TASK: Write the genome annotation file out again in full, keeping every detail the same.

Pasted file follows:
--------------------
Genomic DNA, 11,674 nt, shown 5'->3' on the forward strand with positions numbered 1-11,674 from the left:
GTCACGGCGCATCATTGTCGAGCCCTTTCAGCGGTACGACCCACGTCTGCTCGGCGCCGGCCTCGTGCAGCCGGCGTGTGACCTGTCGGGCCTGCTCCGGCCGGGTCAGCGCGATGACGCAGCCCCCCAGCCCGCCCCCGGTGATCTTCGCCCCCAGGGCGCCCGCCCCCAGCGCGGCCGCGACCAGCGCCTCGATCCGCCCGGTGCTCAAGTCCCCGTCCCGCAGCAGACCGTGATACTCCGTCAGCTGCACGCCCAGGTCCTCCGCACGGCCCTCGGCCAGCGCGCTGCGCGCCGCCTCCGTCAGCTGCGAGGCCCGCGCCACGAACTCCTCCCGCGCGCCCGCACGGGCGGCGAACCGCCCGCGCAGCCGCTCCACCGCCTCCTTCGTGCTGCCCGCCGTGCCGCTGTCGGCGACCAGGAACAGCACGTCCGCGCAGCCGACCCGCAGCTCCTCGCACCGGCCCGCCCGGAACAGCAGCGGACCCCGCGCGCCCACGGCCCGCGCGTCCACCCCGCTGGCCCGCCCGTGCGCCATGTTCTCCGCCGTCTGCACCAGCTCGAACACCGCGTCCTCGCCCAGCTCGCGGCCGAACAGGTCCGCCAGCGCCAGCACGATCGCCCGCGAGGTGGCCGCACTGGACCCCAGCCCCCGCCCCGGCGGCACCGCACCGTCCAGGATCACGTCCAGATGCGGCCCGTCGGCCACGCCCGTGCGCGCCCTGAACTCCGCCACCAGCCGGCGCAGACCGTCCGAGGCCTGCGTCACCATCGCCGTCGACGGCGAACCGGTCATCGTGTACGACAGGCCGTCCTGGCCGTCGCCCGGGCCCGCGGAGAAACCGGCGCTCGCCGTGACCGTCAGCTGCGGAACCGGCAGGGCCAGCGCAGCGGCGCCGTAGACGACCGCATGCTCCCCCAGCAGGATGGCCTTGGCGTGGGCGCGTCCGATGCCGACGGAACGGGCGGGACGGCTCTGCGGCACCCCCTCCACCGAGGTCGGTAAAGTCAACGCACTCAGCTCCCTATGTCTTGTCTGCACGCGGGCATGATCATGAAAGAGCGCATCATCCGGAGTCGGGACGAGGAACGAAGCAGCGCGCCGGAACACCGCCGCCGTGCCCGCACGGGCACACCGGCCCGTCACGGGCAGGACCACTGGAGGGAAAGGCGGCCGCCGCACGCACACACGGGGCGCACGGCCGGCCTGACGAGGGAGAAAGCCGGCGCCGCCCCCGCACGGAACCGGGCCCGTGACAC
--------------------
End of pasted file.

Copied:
Genomic DNA, 11,674 nt, shown 5'->3' on the forward strand with positions numbered 1-11,674 from the left:
GTCACGGCGCATCATTGTCGAGCCCTTTCAGCGGTACGACCCACGTCTGCTCGGCGCCGGCCTCGTGCAGCCGGCGTGTGACCTGTCGGGCCTGCTCCGGCCGGGTCAGCGCGATGACGCAGCCCCCCAGCCCGCCCCCGGTGATCTTCGCCCCCAGGGCGCCCGCCCCCAGCGCGGCCGCGACCAGCGCCTCGATCCGCCCGGTGCTCAAGTCCCCGTCCCGCAGCAGACCGTGATACTCCGTCAGCTGCACGCCCAGGTCCTCCGCACGGCCCTCGGCCAGCGCGCTGCGCGCCGCCTCCGTCAGCTGCGAGGCCCGCGCCACGAACTCCTCCCGCGCGCCCGCACGGGCGGCGAACCGCCCGCGCAGCCGCTCCACCGCCTCCTTCGTGCTGCCCGCCGTGCCGCTGTCGGCGACCAGGAACAGCACGTCCGCGCAGCCGACCCGCAGCTCCTCGCACCGGCCCGCCCGGAACAGCAGCGGACCCCGCGCGCCCACGGCCCGCGCGTCCACCCCGCTGGCCCGCCCGTGCGCCATGTTCTCCGCCGTCTGCACCAGCTCGAACACCGCGTCCTCGCCCAGCTCGCGGCCGAACAGGTCCGCCAGCGCCAGCACGATCGCCCGCGAGGTGGCCGCACTGGACCCCAGCCCCCGCCCCGGCGGCACCGCACCGTCCAGGATCACGTCCAGATGCGGCCCGTCGGCCACGCCCGTGCGCGCCCTGAACTCCGCCACCAGCCGGCGCAGACCGTCCGAGGCCTGCGTCACCATCGCCGTCGACGGCGAACCGGTCATCGTGTACGACAGGCCGTCCTGGCCGTCGCCCGGGCCCGCGGAGAAACCGGCGCTCGCCGTGACCGTCAGCTGCGGAACCGGCAGGGCCAGCGCAGCGGCGCCGTAGACGACCGCATGCTCCCCCAGCAGGATGGCCTTGGCGTGGGCGCGTCCGATGCCGACGGAACGGGCGGGACGGCTCTGCGGCACCCCCTCCACCGAGGTCGGTAAAGTCAACGCACTCAGCTCCCTATGTCTTGTCTGCACGCGGGCATGATCATGAAAGAGCGCATCATCCGGAGTCGGGACGAGGAACGAAGCAGCGCGCCGGAACACCGCCGCCGTGCCCGCACGGGCACACCGGCCCGTCACGGGCAGGACCACTGGAGGGAAAGGCGGCCGCCGCACGCACACACGGGGCGCACGGCCGGCCTGACGAGGGAGAAAGCCGGCGCCGCCCCCGCACGGAACCGGGCCCGTGACAC